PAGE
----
Khus the Red
Last week I did not mention the defense and their disquieting performance against Baylor. This week I will mention the defense, and gentle words such as “disquieting” will not be used.
You may think you have seen poor tackling before. You may think you have seen players overrun completely unnecessarily and yank themselves embarrassingly out of position. You may think you have seen pathetic performances from a Nebraska defense in recent years. You may think that you’ve seen it all just because you’ve seen a man eat his own head, but you haven’t seen it all until you’ve witnessed Allen Webb channel the spirit of Jake Plummer, despite having a fraction of the talent.
What happened at K-State was so disturbing that an entire Internet subculture of Husker sadomasochistic social deviants has surfaced, paid the $9.95 to Nside and now watches the game footage over and over instead of employing the usual fishhooks in the nipples, which have become quite humdrum by comparison. Even the three turnovers could have been overcome. This game should not have been close. The offense was able to trade punches for a while, but it should not have had to absorb the blows it did.
Contrary to what many are saying, I do not think the fundamental problem on defense is confusion. The T-Tech and Baylor games stand out in everyone’s mind, but in the games prior we attacked and generated pressure. Recently we scheme away from the attack at times, but at other times we attack and it is simply ineffective. We routinely rushed four, five and six---six!---men in Manhattan, only to see them all get blocked quite effectively. There was no 3-down front. Their option plays should never have gone for a fraction of the yards they did; we usually had a man tracking the QB to force the pitch, but whether or not he did made little difference. Webb would simply turn his shoulders and a Blackshirt would turn his head as Webb ran by. Sproles repeatedly split defenders that should have been violently inserting their shoulder pads into his abdominal cavity. Poor angles, poor pursuit, poor pressure, poor anticipation, poor technique, poor, poor Nebraskans living in Kansas. This game was disastrously similar to Iowa State 2002.
There is one solitary positive to take, and take it for all it’s worth. Early in the week Cosgrove has accepted the responsibility for the public self-beheading, while at least one player has done the same on behalf of the players. However, as Matt Davison reported in the second quarter that on the sidelines the defense was, to paraphrase, comatose, I immediately became alarmed. It reminded me too much of what someone said once upon a time:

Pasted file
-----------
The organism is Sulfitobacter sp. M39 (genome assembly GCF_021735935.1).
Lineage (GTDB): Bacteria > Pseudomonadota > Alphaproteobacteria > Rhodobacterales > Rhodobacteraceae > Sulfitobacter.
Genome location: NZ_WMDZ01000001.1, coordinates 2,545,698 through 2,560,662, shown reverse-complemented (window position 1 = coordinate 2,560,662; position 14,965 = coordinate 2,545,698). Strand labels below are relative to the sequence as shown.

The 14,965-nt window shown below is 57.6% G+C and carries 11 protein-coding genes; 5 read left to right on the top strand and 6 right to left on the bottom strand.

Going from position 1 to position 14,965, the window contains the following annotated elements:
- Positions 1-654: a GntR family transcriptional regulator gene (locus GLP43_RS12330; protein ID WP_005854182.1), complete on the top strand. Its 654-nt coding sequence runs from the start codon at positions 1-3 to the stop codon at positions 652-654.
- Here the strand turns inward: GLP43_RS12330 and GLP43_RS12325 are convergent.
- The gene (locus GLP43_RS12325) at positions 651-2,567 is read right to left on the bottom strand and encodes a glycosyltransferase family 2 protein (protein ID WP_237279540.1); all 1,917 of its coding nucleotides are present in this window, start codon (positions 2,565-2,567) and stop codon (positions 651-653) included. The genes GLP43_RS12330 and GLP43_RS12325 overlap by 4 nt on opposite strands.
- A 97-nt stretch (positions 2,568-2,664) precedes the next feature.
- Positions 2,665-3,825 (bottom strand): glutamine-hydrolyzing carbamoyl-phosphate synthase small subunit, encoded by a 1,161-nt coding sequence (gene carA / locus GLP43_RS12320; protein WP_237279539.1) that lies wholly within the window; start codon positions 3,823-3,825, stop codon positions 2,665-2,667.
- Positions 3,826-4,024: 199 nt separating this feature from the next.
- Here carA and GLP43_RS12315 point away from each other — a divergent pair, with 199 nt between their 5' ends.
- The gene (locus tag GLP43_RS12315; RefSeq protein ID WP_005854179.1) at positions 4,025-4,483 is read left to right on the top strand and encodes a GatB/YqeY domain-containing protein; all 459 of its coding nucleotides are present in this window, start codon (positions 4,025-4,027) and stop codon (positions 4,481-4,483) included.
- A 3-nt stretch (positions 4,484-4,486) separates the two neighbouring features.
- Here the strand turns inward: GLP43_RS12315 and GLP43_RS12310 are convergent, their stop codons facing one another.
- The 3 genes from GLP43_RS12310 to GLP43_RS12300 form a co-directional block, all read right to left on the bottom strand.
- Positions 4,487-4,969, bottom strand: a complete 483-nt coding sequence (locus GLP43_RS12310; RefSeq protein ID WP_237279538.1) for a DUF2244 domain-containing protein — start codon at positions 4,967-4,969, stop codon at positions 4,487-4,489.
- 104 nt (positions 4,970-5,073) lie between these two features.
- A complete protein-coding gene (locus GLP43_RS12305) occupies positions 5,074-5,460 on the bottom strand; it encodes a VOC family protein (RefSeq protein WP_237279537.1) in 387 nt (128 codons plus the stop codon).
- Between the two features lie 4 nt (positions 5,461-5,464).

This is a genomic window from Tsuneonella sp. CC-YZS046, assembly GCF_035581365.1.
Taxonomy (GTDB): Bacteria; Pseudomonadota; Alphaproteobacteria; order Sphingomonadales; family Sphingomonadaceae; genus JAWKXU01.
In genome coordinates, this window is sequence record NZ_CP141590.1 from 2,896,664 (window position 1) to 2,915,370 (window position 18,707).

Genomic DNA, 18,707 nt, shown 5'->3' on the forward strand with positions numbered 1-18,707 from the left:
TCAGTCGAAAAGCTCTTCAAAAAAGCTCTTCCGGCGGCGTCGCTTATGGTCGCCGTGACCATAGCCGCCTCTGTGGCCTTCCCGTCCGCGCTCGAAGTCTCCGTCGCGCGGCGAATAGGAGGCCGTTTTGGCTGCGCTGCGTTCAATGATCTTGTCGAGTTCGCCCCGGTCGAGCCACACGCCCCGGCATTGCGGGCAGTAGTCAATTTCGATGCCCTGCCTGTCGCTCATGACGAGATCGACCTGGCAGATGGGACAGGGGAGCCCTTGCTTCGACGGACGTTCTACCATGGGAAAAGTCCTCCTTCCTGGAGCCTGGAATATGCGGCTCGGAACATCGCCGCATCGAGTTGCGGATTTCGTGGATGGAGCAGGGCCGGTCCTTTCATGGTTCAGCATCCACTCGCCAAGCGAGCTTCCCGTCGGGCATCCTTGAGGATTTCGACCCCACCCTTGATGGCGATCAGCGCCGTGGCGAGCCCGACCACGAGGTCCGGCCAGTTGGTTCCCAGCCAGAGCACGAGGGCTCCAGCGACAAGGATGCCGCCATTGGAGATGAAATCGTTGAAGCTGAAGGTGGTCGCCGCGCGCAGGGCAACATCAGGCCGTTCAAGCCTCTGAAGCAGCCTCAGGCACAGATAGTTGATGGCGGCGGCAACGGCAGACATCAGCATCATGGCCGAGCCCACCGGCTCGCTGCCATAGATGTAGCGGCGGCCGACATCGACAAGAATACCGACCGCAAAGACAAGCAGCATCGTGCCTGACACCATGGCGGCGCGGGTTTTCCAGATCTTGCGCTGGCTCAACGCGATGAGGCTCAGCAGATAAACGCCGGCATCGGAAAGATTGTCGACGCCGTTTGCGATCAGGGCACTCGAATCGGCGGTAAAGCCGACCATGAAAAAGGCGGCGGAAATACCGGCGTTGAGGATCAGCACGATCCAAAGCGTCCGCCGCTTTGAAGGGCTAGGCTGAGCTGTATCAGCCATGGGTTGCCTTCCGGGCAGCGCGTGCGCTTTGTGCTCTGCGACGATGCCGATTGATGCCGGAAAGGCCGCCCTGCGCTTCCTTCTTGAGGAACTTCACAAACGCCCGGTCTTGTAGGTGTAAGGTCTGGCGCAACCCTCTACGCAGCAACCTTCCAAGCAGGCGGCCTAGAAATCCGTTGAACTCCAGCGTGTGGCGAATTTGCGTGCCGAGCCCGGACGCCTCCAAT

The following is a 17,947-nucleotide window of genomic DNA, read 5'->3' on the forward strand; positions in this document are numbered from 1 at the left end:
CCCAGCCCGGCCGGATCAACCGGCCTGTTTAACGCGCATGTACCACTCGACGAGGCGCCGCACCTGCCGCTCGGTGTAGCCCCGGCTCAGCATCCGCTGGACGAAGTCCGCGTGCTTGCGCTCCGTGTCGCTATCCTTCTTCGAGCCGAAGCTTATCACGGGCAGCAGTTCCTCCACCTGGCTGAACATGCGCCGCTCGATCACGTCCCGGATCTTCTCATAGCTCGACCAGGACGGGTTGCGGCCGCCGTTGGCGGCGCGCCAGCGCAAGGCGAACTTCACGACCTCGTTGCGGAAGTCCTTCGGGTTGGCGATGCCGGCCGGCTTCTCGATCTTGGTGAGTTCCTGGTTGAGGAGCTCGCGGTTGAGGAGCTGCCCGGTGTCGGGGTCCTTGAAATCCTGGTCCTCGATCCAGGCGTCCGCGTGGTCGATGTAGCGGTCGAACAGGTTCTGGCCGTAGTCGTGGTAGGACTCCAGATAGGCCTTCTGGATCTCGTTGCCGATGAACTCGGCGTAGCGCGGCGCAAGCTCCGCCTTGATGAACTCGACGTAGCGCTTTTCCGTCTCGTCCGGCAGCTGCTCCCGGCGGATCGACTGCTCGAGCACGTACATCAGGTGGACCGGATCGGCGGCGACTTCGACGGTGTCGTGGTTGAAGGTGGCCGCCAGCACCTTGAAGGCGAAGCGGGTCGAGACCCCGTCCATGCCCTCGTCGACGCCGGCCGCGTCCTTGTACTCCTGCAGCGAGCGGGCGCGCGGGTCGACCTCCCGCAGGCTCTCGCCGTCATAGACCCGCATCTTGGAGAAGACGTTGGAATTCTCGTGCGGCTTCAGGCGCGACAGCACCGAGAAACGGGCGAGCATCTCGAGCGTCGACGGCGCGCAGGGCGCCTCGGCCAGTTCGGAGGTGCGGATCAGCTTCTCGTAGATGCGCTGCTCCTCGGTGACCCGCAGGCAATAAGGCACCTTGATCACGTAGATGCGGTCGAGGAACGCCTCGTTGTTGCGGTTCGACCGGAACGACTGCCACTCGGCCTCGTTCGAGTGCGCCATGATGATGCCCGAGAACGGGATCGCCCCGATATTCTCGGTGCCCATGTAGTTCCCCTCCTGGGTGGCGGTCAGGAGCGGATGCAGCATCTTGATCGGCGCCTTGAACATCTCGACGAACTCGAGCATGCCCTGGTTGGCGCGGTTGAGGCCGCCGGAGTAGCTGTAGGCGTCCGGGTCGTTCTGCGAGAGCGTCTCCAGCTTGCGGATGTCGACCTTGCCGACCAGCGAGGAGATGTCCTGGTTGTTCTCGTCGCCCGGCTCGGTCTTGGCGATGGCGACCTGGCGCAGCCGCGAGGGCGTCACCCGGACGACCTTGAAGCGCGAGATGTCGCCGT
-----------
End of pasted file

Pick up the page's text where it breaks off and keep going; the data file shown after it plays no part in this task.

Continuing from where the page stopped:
“If a coach fails to get a team ready for war in the most critical games of the year, that's not a problem. That's a tragedy of galactic proportions.”
This Red one said that, following the Kansas State game last year.
Watch the game and you see a team that displayed a lack of fundamentals, a lack of speed, a lack of energy, a lack of a playmaker, a lack of adrenaline. There was not, however, a lack of effort. In fact, at times there were errors of eagerness that cause the overruns and poor angles.
I have repeatedly reminded us of the need for patience. This is for two reasons: One, because there is no choice. To even think the phrase “Fire (fill in the blank)” is a foolish waste of synaptic impulses. And two: Neither bitterness nor resignation nor apathy nor whistling past the graveyard sits well with this Red one. We have watched and waited, and we’re not done doing either. Myopia is the enemy of rationality, even—and especially—when current trends are disturbing.
True, there is next year. But there is also the rest of this year. We keep seeing different personalities from this Nebraska team every week; not once this season have we seen this team find and maintain its stride on both sides of the ball from the opening kick to the final gun. We have seen this coaching staff ask too much of its key players and we’ve seen them gameplan to their strengths. We have seen the limitations of a young quarterback and the promise of a young running back who makes jersey number 32 look an awful lot like the 1994 version of jersey number 1. This team is not done playing, and I am not done bearing the gameday battleaxe. Call it an exercise in perseverance, fanaticism or sheer blind faith. I call it an exercise in patience.
This Saturday is the most critical of the must-win games that face us. Missouri has superior athleticism to every team we will yet face except for the Sooners. This will be every bit the dangerous game that many thought it would be at the beginning of the year, despite Mizzou’s fall from grace. We can afford to lose to OU, win the other games and win the North, bizarre as that seems. But we must have this game. Instead of preparing for a mobile quarterback who barely knew the playbook, Cosgrove and Elmassian now must plan how to contain Brad Smith. On Saturday, the Blackshirts made Allen Webb look like Ell Roberson. If they play like that again, they will make Brad Smith look like Michael Vick.
It will be
interesting to see how the defensive coaches map this one; neither sitting
in coverage and giving Smith eight seconds to pick you apart nor chasing
him out of the pocket will work. We do not have a linebacker fast enough
to spy Smith all game, and we certainly cannot afford to pull someone
out of the secondary in base defenses. We may well play much of the game
in a dime to help do that as often as we can.
We’ll find out soon enough. See you in Lincoln.
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